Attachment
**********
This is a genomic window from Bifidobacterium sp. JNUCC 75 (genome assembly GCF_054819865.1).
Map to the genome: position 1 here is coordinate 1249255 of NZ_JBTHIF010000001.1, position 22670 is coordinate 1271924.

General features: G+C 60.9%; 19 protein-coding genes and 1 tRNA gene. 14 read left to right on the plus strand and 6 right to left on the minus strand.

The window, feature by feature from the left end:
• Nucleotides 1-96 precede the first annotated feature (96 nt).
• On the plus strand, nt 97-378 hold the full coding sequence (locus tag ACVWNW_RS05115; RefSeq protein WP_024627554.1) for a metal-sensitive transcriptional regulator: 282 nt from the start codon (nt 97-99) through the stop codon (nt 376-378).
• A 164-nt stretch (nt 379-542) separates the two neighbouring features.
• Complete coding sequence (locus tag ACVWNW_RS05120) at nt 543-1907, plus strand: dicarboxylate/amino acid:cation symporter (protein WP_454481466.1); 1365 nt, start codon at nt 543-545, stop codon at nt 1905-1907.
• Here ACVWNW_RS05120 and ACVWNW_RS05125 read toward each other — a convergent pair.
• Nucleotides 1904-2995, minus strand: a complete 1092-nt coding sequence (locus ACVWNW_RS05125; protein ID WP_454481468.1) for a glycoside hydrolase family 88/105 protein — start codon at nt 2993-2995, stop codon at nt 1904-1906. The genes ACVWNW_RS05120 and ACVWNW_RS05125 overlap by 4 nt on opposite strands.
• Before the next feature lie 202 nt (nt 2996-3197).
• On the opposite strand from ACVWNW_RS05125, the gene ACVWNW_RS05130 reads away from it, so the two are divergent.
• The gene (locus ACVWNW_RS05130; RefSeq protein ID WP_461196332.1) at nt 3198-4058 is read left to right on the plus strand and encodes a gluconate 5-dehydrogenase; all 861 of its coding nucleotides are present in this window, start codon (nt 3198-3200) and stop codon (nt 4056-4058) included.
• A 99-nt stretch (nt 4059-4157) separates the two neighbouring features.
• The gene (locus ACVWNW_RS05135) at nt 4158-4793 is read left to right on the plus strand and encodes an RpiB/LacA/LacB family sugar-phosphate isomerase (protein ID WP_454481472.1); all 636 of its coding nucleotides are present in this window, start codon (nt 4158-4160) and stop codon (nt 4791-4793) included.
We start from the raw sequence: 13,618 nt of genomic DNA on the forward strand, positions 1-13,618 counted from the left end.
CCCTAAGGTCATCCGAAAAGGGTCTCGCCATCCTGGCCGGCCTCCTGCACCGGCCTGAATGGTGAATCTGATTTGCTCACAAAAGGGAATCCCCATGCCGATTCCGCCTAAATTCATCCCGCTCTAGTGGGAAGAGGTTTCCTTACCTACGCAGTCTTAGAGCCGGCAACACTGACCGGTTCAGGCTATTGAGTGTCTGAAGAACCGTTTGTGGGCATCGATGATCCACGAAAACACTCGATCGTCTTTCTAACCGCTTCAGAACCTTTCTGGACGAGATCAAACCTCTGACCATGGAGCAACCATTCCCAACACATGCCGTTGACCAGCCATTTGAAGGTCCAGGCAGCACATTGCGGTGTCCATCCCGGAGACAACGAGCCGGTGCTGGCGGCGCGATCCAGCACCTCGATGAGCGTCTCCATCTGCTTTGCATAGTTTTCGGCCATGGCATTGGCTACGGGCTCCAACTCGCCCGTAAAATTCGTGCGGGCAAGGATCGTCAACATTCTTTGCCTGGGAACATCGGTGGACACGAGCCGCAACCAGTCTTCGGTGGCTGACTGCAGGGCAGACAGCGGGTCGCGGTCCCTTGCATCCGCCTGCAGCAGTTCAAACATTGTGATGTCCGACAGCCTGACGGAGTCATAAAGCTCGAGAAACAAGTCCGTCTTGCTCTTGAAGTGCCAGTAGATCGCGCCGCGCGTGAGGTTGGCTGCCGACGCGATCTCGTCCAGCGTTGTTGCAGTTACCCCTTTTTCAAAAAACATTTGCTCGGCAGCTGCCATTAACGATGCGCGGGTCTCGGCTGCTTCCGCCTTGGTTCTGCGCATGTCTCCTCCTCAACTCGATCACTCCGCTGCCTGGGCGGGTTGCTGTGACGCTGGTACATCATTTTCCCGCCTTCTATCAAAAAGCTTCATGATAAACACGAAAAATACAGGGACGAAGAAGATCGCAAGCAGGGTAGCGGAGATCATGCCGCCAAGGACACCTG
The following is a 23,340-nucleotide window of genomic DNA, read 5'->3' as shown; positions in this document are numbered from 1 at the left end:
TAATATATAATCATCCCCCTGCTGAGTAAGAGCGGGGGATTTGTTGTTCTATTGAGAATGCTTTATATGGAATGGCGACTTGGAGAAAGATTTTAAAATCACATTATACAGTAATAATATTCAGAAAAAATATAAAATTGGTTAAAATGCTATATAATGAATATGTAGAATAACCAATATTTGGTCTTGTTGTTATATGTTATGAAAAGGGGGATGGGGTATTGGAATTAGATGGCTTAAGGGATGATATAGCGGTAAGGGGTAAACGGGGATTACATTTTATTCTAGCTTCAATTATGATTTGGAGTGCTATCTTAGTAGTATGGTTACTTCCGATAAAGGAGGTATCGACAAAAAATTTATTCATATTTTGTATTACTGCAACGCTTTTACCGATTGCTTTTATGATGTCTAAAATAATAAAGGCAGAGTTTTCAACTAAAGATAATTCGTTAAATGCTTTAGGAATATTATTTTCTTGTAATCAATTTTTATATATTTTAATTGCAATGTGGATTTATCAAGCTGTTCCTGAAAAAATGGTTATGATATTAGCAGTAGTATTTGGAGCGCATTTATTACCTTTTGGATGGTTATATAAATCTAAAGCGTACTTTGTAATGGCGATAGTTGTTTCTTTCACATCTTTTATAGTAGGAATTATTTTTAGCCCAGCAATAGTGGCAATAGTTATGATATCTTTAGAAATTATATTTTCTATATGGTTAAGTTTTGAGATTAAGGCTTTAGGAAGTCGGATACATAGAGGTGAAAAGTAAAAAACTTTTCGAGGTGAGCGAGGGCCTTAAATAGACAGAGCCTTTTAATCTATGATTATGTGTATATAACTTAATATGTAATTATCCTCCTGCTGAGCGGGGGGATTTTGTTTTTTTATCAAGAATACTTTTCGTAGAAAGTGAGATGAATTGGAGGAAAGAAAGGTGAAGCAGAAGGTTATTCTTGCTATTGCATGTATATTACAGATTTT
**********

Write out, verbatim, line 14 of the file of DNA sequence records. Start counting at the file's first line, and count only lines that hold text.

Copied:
• A 99-nt stretch (nt 4059-4157) separates the two neighbouring features.